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    NCDV has non-molestation order archive system ASSIST

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    NCDV has non-molestation order archive system ASSIST

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    Without the NCDV ASSIST database thousands of domestic violence victims could be at further risk of abuse because police are unaware of non-molestation orders (NMOs) against their attackers.

    According to a report by Crest Advisory consultancy and computer company CGI, which created the police database the onus is on survivors having to register their order, made by a civil court on paper, at a police station, something which many victims find intimidating.

    “Not only is the lack of a digital record frustrating for victims, it potentially puts them at unnecessary risk of harm,” they wrote. “In most cases, a local police force will have no knowledge of the NMOs that have been issued across their police force area.”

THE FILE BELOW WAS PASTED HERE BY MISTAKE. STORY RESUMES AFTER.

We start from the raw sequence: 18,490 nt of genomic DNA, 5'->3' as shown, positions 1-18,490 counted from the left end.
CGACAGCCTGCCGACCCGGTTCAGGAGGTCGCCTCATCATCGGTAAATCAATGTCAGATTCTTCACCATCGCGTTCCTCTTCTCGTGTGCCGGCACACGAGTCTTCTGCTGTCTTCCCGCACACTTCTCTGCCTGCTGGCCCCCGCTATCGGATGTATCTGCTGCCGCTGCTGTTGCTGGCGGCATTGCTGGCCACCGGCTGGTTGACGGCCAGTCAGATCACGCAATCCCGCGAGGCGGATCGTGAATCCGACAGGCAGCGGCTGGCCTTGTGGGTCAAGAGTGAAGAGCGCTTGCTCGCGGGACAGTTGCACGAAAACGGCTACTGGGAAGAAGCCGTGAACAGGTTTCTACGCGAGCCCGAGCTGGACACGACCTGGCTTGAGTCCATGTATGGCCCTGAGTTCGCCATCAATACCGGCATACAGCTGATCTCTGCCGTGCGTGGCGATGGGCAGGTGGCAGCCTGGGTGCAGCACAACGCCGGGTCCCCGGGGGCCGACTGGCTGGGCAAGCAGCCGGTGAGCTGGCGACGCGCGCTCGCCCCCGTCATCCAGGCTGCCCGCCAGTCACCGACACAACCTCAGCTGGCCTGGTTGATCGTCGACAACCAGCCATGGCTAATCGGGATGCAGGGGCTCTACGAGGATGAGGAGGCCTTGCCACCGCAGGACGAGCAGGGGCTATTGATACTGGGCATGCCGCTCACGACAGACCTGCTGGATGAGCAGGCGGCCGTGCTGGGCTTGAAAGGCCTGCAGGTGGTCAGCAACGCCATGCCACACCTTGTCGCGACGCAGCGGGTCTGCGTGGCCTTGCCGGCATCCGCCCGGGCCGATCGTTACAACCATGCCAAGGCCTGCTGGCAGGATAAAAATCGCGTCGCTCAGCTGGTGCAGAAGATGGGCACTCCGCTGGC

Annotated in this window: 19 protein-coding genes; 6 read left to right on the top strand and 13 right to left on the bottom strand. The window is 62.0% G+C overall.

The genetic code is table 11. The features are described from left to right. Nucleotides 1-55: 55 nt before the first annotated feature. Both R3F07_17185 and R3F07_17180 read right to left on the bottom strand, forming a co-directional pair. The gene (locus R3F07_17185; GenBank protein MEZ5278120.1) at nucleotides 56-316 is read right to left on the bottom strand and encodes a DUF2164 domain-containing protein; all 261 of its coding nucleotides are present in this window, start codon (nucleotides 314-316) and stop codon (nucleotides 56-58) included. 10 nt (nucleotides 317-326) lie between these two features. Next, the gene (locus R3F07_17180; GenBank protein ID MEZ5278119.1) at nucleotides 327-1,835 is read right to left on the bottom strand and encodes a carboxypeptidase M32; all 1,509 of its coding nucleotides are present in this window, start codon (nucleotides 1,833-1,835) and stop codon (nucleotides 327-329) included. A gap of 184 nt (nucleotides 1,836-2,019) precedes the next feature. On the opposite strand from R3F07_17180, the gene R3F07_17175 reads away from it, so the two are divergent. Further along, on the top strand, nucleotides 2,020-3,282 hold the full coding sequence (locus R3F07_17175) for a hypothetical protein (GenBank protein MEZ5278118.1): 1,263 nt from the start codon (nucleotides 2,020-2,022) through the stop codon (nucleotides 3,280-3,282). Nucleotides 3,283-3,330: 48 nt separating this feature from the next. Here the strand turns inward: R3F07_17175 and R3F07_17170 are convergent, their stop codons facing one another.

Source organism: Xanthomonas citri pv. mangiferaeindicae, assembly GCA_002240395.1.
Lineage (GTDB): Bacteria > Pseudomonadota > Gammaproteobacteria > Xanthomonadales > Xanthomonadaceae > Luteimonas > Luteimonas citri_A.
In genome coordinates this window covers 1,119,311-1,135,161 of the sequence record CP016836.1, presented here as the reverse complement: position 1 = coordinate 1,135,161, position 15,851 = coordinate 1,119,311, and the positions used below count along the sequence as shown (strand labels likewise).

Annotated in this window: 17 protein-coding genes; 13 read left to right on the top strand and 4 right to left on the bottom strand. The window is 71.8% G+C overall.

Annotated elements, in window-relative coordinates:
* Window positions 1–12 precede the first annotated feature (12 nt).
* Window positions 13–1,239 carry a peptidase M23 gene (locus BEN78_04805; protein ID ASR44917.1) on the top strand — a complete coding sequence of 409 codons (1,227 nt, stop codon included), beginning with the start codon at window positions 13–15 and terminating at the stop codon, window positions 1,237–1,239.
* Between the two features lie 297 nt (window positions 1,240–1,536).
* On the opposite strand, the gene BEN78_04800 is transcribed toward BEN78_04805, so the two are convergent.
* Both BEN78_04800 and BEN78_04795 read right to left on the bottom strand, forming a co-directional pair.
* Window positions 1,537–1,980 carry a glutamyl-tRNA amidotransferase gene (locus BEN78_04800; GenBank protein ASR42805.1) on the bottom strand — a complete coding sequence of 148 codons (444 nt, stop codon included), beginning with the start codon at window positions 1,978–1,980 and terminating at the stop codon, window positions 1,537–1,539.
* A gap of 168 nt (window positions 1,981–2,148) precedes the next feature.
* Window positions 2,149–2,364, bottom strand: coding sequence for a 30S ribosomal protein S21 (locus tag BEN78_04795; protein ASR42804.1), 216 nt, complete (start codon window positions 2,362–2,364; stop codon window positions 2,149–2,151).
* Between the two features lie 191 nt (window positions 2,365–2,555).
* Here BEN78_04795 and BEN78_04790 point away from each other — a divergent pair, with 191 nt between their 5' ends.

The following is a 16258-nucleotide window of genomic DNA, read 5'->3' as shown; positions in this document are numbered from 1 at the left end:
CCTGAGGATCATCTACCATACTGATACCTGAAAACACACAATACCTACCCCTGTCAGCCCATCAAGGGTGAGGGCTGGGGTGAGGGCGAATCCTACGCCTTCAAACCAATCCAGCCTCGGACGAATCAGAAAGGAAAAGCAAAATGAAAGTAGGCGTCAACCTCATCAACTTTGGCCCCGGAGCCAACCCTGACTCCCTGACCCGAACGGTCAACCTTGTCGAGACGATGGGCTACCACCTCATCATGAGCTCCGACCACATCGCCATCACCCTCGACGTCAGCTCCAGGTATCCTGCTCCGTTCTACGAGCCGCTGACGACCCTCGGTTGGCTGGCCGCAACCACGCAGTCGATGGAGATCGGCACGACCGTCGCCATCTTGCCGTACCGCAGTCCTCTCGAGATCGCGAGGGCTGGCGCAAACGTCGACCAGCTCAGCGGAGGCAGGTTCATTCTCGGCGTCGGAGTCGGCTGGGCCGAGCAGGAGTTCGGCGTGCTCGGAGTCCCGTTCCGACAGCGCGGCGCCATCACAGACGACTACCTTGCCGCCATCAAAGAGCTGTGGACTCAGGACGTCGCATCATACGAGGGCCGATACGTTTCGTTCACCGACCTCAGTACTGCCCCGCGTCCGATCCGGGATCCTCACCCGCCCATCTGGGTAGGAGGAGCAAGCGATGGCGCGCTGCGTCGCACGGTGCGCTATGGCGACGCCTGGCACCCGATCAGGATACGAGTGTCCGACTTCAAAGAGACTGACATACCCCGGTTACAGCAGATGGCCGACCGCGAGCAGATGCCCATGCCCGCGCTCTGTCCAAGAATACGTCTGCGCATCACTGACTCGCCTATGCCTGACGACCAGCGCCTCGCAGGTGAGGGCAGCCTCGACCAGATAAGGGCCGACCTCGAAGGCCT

As NMO details are not on a database nor shared with other forces, a survivor who moves, something common among victims, would not be flagged as vulnerable in their new area, The Independent newspaper reported.

    A National Centre for Domestic Violence phone app is used by some police forces, but it holds a fraction of the records and was used last year to download just 2,000 orders, the newspaper reported. More than 25,000 NMOs were made last year.